Can you name some of your favorite desserts with caramel either in it or drizzled on top? Whether you prefer to get your fix of the sweet stuff by eating sticky caramel corn, smooth caramel ice cream, or pillowy tres leches cake, the confectionery product is a favorite to many no matter the dish it's integrated in. While you may eat it often, can you confidently say you know how to pronounce it? The proper caramel pronunciation has always been a hot topic of debate, after all.
But is it pronounced car-muhl, care-a-muhl, or care-a-melle?
The answer? It depends on where you're from.
OK, so who says it which way and why?
According to Cambridge Dictionary, if you're from the UK, you likely put more emphasis on the "care" part of the word and pronounce it like care-a-muhl. In the U.S., you're likely more apt to skip the middle syllable and cut to the chase by saying car-muhl.
You see, the word caramel is derived from the 18th-century Spanish turned French word caramelo, which is pronounced as car-a-mello. So, North American English speakers adopted the "car" pronunciation from the original word, whereas British speakers tend to pronounce caramel as "care-a-muhl."
There's yet another common way of saying caramel. Have you ever heard anyone say, care-a-melle?
Joshua Katz, a doctoral student in linguistics at N.C. State University, found that those who say caramel with two syllables (car-muhl) predominantly make up most of the United States, encompassing western, southwestern, and midwestern states. Caramel with three syllables (care-a-muhl and care-a-melle), on the other hand, is more commonplace for those living along the east coast, as well as in southeastern states spanning all the way from Louisiana to Florida.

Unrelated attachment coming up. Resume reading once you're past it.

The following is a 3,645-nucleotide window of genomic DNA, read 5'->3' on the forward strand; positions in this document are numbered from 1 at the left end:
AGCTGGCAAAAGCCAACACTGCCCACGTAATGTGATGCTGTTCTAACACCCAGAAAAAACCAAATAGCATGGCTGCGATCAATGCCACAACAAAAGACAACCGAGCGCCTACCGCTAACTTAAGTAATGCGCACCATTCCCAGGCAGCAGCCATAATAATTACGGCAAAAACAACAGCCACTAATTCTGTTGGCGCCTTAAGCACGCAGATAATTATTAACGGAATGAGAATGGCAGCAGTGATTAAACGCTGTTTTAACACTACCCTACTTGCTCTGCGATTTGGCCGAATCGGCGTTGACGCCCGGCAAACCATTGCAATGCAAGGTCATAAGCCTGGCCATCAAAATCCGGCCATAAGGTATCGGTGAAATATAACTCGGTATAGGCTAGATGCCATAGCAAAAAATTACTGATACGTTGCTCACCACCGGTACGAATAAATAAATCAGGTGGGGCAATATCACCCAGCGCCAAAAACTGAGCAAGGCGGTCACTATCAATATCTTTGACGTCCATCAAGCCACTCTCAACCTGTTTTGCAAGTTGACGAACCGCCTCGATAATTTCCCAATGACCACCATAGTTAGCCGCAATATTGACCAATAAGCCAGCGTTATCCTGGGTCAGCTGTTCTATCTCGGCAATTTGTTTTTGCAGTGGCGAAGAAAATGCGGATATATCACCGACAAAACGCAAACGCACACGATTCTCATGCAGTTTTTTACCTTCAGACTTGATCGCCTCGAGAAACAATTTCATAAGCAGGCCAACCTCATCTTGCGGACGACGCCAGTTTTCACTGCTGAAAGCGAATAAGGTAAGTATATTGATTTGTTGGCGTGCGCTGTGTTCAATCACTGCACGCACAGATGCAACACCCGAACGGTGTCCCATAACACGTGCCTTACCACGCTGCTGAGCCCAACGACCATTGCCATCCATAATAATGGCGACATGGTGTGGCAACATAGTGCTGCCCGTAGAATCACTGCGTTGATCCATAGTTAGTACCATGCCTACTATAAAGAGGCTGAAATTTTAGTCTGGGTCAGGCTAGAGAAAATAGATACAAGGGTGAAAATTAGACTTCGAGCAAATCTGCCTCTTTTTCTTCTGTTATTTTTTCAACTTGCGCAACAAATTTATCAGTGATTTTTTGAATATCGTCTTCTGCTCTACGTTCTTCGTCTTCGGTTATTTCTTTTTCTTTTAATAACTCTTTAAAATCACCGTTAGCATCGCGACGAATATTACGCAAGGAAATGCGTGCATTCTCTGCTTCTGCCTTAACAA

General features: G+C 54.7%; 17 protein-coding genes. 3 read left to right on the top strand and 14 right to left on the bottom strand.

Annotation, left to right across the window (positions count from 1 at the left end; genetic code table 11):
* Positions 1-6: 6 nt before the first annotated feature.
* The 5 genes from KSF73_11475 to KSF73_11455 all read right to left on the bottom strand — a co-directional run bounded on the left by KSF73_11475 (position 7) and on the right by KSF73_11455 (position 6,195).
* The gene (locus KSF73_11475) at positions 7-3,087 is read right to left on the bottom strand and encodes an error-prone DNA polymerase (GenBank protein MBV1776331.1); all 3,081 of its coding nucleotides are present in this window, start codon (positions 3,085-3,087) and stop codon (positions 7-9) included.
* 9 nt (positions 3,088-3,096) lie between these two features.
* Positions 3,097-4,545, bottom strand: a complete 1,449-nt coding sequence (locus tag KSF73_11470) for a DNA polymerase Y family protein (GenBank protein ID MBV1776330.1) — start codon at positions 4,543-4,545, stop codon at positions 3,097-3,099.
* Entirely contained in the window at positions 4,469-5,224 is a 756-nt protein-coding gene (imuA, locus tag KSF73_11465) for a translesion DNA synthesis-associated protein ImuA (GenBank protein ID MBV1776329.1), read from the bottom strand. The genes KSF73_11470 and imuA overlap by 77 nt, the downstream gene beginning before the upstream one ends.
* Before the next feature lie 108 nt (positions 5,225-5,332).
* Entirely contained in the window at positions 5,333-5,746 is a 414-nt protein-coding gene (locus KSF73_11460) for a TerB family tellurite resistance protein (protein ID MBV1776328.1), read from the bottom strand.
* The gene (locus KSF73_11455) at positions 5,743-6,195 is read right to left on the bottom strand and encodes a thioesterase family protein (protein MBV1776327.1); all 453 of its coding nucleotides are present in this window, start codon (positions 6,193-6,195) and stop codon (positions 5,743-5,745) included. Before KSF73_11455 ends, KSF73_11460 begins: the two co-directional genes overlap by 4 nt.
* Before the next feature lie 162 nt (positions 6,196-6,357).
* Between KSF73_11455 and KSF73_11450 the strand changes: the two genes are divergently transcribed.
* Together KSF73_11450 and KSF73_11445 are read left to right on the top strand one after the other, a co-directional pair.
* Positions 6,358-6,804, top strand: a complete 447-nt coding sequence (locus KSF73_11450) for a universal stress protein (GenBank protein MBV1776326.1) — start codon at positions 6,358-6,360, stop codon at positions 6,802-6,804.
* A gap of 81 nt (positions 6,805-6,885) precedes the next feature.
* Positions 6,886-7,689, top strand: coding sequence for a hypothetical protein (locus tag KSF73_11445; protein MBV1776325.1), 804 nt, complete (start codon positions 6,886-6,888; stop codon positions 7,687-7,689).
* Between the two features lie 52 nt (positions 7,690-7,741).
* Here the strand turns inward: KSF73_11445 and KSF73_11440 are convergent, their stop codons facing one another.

Whether you say caramel with a "-muhl" or "-melle" ending may also be an indication of what region of the country you grew up in. Perhaps there are consistencies in how you pronounce caramel and another word with multiple pronunciations, such as pecan.
In short, there is absolutely no right way to say caramel. The fact is, everyone has their own way of saying it depending on where they're from, and that's completely fine. Think about it this way: is the barista at Starbucks really going to correct you on the way you order your salted caramel macchiato? I don't think so.